BloombergNews article on snooker's "woes"


Snooker Tour, Once a U.K. TV Favorite, Is in Danger of Demise
2005-05-02 19:15 (New York)

By Ryan Mills
May 3 (Bloomberg) -- Professional snooker, the billiards-
like game that was created by bored British soldiers and once
drew record U.K. television audiences, is heading for a financial
The sport will lose its 30-year sponsorship by Imperial
Tobacco Group Plc's Embassy cigarettes when the European Union
ban on tobacco advertising takes effect in August. Profit at
World Snooker, the governing body's commercial arm, slid to
61,494 pounds ($117,450) in the year ended June 30 from 727,885
pounds as revenue fell 6.7 percent and the cost of running
tournaments rose.
Without cigarette money -- Embassy says it has spent more
than 23 million pounds over 30 years on World Championship
sponsorships -- the tour may have to cut tournaments and the
number of competitors, said player agent Brandon Parker.
Snooker's audience is too concentrated to the U.K. to draw new
backers, unlike Formula One racing, golf and cricket, he said.
``We've been spoiled by the amount of money that tobacco
brought,'' said Parker, who was at the World Championship in
Sheffield, England. ``Nobody has that sort of budget. They've
lost a huge amount of money which hasn't been replaced.''
Shaun Murphy, 22, won this year's championship, which began
April 16 and ended yesterday. Murphy, who had never won a match
at the championship until this year, beat Matthew Stevens 18-16.
Tobacco's sponsorship of U.K. snooker was worth 4 million
pounds a year, according to a 2002 study by the Scottish

Players' Concerns

Parker isn't alone in his concern for the future of
professional snooker. Jimmy White, a six-time runner-up in the
World Championship, said the sport would eventually die without
new sponsors.
Six-time champion Steve Davis called for a shake-up as early
as 2002, while Stephen Hendry and Ronnie O'Sullivan, with nine
world titles between them, have threatened to start another tour
because of falling prize money. Hendry won the U.K. Championship
in 1989 and got 112,000 pounds; Stephen Maguire received 70,000
pounds for taking last year's title.
Building materials suppliers, snooker and pool hall
operators and tourism bodies are among those that have replaced
tobacco sponsors. Four of the nine biggest tournaments still need
backers for next season, including the World Championship, which
has a current prize fund of 1.1 million pounds.
``The loss of tobacco sponsorship has had a financial
impact,'' Ivan Hirschowitz, spokesman for the Bristol, England-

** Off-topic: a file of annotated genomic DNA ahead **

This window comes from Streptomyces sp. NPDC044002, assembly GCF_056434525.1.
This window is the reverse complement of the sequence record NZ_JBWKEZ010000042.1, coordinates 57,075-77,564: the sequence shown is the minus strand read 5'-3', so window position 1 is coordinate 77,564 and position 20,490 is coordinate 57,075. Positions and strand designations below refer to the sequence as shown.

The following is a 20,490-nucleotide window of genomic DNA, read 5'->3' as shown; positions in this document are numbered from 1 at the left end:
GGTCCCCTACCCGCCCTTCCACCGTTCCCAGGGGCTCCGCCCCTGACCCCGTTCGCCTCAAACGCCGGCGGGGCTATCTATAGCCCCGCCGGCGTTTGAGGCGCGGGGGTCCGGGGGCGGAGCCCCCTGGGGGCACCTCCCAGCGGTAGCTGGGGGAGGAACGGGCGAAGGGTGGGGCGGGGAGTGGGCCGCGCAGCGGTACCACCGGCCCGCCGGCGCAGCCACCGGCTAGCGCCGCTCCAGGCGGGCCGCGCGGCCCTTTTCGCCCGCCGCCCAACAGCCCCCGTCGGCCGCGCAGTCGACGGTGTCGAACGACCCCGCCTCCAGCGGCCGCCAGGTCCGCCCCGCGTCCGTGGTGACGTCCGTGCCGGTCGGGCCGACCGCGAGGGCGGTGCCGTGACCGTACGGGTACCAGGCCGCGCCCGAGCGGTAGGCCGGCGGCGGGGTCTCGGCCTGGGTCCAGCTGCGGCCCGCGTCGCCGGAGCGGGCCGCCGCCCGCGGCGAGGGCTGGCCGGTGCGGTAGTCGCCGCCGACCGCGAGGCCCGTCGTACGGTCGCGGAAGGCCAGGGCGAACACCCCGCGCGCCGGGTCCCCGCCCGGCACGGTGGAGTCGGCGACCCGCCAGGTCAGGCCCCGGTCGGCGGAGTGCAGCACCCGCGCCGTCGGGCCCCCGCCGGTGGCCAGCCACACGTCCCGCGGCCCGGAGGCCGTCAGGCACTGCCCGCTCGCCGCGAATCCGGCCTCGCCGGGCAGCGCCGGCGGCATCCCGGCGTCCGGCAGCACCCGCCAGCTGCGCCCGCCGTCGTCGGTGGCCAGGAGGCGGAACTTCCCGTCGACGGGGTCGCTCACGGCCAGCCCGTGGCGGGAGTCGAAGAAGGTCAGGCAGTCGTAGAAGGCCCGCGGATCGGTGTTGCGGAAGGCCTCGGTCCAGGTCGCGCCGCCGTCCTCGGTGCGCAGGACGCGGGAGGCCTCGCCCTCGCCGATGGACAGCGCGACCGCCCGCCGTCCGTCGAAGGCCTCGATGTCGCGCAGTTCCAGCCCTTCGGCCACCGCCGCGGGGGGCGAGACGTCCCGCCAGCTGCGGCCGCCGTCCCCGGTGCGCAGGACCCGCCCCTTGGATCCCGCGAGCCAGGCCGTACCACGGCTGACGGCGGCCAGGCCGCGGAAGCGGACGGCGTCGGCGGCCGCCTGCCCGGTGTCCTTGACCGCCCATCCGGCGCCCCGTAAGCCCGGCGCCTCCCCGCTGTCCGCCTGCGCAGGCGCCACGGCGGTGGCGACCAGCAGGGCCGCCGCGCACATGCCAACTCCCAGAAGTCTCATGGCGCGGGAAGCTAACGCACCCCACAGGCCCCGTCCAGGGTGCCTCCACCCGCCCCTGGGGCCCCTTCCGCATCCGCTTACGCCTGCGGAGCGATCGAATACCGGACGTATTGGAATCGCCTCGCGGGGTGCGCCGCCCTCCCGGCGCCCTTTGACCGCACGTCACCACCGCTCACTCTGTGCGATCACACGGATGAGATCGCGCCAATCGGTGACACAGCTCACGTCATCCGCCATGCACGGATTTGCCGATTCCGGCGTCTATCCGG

based World Professional Billiards and Snooker Association, said
in a telephone interview. ``But this provides the opportunity to
change the sport's image.''

Message in a Bottle

At last month's Masters tournament, White temporarily
changed his name to James Brown and donned a brown tuxedo to
publicize Groupe Danone's HP Sauce, a condiment known in the U.K.
as ``brown sauce.'' For that, and having its logo stamped on the
brown ball during the tournament, HP paid 300,000 pounds.
Snooker, invented in India by British Army officers in 1875,
is played on a 12-by-6-foot table. Bored during a monsoon, they
added 16 balls to the three-ball game of billiards. Another three
balls were added later.
Players collect a point by using the white ball to shoot any
of the 15 red ones into one of six pockets, followed by a yellow,
green, brown, blue, pink or black, which are worth two through
seven points respectively. The non-reds return to the table until
all the reds are cleared, and then the colored balls are sunk in
order, ending with the black.

Midnight Thriller

The game's popularity peaked in 1985 when 18.5 million
Britons stayed up after midnight to watch Dennis Taylor beat
Davis in the closest-ever final. That remains the biggest
audience in the 41-year history of BBC2, the British Broadcasting
Corp.'s second channel.
The sport's image -- players must wear tuxedos in major
tournaments and spectators are urged not to shout -- may hamper
attempts to find backers, said Ceri Glen, an account manager at
London-based sponsorship consultant Redmandarin Ltd.
``Companies want to align themselves with something
inspirational and dynamic,'' Glen said in a telephone interview.
``People just seeing your name may not be enough.''
New sponsors of the showpiece event, where the winner will
receive about $471,000, might suffer because viewers may continue
to associate it with Embassy, Glen said. Hirschowitz declined to
say what company may be the new title sponsor.
Between 1992 and 2003, Imperial's Regal brand sponsored
three major tournaments, while British American Tobacco Plc's
Benson & Hedges backed the Masters for 29 years through 2003.

More Sponsors

Travis Perkins Plc, the biggest U.K. building materials
supplier, is in the last year of a three-year accord to sponsor
the U.K. Championship. The sport has lured some companies but
only by agreeing to offer lower prize money.
Riley's, a unit of Georgica Plc, the U.K.'s largest owner of
pool halls and bowling alleys, replaced Benson & Hedges as
Masters sponsor last year. Failte Ireland, the country's tourism
development authority, succeeded B&H in backing the Irish
Masters, which has prize money of 250,000 pounds. This year's
first prize was 40,000 pounds, down from 48,000 pounds last year
and 72,000 pounds in 1997.
At the World Championship, two-time winner Mark Williams got
a surprise bonus in the first round. The 30-year-old Welshman
became the fifth-ever player to score a maximum 147 break,
earning him as much as 161,000 pounds.
``That's like winning three major tournaments these days,''
Williams said.

--Editors: Ludden, McLuskey, Sillup, Beberman

Kerry Impson

Former player
Silver Member
Hmmmm.....wonder if any of the men snooker players will be considering crossing the Atlantic now?